How the recent hot weather could cause a tsunami of subsidence claims for insurance companies

Breaking news! With the unprecedented hot summer this year, there will undoubtedly be an avalanche of subsidence claims so, insurance companies look out, there could be a tsunami coming your way!

Does anyone remember the scorching hot summer of 1976? If you do, you will recall that months or years later, this was followed by an avalanche of subsidence claims, with regard to the movement of the foundations of properties, as a result of the sub-soil drying out.

Well, we may have a repeat of these geo-thermal circumstances, over the whole country. Clay is the predominant soil of the UK and its stability is dependent on its water content. Thanks to the heat wave, the sub-soil could be drying out again and, if so, it’s going to shrink and therefore, it will move the foundations of some properties.

Blight on the sale and value

Although consumers have become used to the concept of buying a property which has had past settlement rectified, nevertheless, in its untreated form it can represent ‘a blight on the sale and value’ of a property.

Since those difficult days, building insurance companies have become very difficult indeed and house owners are now terrified to change building insurance providers, when they buy a property, since they don’t want to be caught in a trap between the old and the new insurers, where both of them play the ‘blame game’ and try to ‘wash their hands’ of any potential liability.

Any property with a nearby tree, which could exacerbate the settlement problem by drawing out the moisture from the sub soil and therefore, encouraging its movement, is treated as a scourge and often certain insurers will not provide cover in these circumstances or may charge a hefty premium to account for this.

There are patches of the UK which are built on sandy soil, which has far less water retaining properties and is much more stable under most adverse weather conditions.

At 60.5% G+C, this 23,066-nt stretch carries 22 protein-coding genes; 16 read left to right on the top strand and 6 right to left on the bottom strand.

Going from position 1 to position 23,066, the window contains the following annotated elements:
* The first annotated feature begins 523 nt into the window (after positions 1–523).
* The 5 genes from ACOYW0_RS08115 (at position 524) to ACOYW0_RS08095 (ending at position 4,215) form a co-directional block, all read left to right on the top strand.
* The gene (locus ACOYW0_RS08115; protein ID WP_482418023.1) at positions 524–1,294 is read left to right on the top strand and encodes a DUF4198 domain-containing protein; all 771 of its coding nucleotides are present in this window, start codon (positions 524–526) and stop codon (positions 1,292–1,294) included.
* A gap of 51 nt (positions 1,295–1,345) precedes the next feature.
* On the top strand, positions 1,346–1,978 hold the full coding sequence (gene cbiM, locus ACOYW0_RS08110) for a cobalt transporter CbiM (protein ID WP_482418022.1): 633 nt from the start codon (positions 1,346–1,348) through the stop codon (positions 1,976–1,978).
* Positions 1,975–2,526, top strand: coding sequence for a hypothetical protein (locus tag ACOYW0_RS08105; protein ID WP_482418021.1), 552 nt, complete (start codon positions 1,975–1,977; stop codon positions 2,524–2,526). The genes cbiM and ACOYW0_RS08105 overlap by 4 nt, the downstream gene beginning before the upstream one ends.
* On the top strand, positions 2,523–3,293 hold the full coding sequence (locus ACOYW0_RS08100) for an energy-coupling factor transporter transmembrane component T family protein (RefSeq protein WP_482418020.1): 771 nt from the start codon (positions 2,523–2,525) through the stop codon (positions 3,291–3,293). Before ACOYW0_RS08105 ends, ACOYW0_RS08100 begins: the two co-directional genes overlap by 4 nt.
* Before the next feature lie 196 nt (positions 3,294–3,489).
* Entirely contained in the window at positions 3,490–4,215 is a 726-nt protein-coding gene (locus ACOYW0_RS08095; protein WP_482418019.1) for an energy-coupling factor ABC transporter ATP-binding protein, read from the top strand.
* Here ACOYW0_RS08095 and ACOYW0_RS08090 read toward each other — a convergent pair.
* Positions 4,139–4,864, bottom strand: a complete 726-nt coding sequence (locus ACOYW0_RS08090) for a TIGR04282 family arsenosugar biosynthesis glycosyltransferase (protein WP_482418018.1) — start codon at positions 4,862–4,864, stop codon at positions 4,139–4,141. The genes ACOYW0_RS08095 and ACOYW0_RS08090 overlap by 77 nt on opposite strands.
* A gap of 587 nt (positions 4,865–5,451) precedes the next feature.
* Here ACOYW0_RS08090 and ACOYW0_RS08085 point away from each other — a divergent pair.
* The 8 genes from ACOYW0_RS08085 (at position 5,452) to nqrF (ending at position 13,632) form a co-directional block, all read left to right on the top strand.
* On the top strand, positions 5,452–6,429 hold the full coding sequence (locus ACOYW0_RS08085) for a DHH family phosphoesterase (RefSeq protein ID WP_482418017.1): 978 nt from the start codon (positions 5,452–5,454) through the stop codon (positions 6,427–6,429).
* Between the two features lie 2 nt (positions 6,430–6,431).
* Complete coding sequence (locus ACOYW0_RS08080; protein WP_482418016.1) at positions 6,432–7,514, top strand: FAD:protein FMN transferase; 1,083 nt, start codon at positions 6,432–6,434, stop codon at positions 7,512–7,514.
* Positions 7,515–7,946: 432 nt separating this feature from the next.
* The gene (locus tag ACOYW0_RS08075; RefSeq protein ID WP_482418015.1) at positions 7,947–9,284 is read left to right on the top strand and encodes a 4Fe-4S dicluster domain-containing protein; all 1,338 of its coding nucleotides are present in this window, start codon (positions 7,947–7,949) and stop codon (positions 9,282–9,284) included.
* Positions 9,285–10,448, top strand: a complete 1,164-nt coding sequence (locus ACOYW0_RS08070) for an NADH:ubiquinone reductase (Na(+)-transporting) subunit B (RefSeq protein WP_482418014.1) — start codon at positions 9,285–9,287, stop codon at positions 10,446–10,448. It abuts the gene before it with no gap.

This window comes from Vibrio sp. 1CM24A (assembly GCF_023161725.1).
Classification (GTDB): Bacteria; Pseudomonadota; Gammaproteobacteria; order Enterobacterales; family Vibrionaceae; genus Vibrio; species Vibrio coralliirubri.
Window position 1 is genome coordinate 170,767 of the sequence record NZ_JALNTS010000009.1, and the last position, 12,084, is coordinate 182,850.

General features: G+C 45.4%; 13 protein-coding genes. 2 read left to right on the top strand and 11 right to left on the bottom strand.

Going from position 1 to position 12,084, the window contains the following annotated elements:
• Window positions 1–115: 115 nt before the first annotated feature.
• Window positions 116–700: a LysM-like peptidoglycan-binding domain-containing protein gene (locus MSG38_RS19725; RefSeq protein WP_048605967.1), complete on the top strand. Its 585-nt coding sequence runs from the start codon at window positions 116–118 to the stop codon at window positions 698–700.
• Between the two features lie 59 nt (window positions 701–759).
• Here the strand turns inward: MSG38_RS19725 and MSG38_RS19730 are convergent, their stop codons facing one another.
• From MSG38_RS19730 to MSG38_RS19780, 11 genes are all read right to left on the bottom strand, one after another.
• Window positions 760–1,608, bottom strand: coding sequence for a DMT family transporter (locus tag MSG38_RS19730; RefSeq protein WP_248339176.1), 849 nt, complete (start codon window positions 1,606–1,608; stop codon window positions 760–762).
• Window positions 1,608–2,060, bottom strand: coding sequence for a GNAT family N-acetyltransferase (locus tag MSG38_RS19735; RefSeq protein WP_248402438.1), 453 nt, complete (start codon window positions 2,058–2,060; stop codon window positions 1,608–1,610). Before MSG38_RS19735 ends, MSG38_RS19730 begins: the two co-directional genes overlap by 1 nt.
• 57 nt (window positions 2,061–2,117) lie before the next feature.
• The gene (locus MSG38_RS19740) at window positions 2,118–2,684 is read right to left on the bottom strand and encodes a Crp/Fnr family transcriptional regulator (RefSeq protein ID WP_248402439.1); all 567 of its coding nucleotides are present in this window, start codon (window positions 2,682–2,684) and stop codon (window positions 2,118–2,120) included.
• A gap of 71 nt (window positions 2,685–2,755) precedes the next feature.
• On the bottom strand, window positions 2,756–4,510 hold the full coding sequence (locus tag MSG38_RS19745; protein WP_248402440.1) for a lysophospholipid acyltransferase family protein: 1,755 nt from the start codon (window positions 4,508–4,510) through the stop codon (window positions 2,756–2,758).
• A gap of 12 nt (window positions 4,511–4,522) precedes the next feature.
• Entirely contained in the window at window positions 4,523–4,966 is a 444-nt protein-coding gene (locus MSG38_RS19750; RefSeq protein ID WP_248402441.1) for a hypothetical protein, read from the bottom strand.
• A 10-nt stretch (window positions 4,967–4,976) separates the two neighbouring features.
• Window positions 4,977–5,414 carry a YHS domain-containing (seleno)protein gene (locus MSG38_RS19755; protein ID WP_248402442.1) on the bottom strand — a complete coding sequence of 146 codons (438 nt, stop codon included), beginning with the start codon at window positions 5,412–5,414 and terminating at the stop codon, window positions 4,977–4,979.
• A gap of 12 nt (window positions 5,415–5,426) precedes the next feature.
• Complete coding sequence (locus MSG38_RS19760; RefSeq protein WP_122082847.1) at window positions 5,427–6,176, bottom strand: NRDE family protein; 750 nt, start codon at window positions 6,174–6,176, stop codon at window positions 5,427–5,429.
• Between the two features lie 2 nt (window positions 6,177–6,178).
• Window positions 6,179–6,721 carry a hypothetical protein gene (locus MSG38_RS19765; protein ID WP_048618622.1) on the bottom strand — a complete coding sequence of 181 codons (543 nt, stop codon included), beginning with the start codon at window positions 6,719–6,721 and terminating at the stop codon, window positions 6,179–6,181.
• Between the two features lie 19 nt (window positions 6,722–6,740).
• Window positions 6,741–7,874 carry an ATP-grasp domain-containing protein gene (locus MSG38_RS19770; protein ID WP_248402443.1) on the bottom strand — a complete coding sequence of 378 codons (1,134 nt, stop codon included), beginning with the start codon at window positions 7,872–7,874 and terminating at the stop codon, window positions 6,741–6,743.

In some notable cases, the problems from settlement have been so damaging to the property, it has justified the complete rebuilding from the ground upwards.

Far from being put off, some of the more adventurous potential buyers of residential property are attracted by a ‘juicy’ signed off insurance claim, which they can then put towards their own refurbishment of a property, which they would like to buy.

For the more pedestrian homebuyer, the spectre of possible settlement will ‘frighten the life out of them’ and they would not ‘touch the house with a barge pole’.

Uncertainty undermines confidence

The characteristic of settlement problems, is that they can take many years to define and therefore, the uncertainty during this time undermines the confidence of the prospective purchaser. The usual process to assess the extent of the problem is to apply ‘tell-tale’ glass panels across the cracks, which are then left for a period of time, to demonstrate whether the settlement is old or new. Once this is ascertained and it is new settlement, one is obliged to go through a labyrinth of surveyors, structural engineers, quantity surveyors and contractors, in order to end up with a prescribed cure and cost rectification analysis, which can take years.

If a blue-chip subsidence specialist contractor has carried out corrective works to the foundations of any property and given it their seal of approval, it should help to remove the inherent fear that most purchasers/potential mortgagees may have with this problem.

When all the claims come to fruition, they can amount to many hundreds of millions of pounds (if not billions) and since Lloyds are the usual underwriters in these circumstances, they will have to shoulder the brunt of the problem.

Not good news for insurance companies

This is not good news for insurance companies and premiums could rise as a result, whilst the shares in this sector will suffer. A canny investor may choose to anticipate, this by shorting them.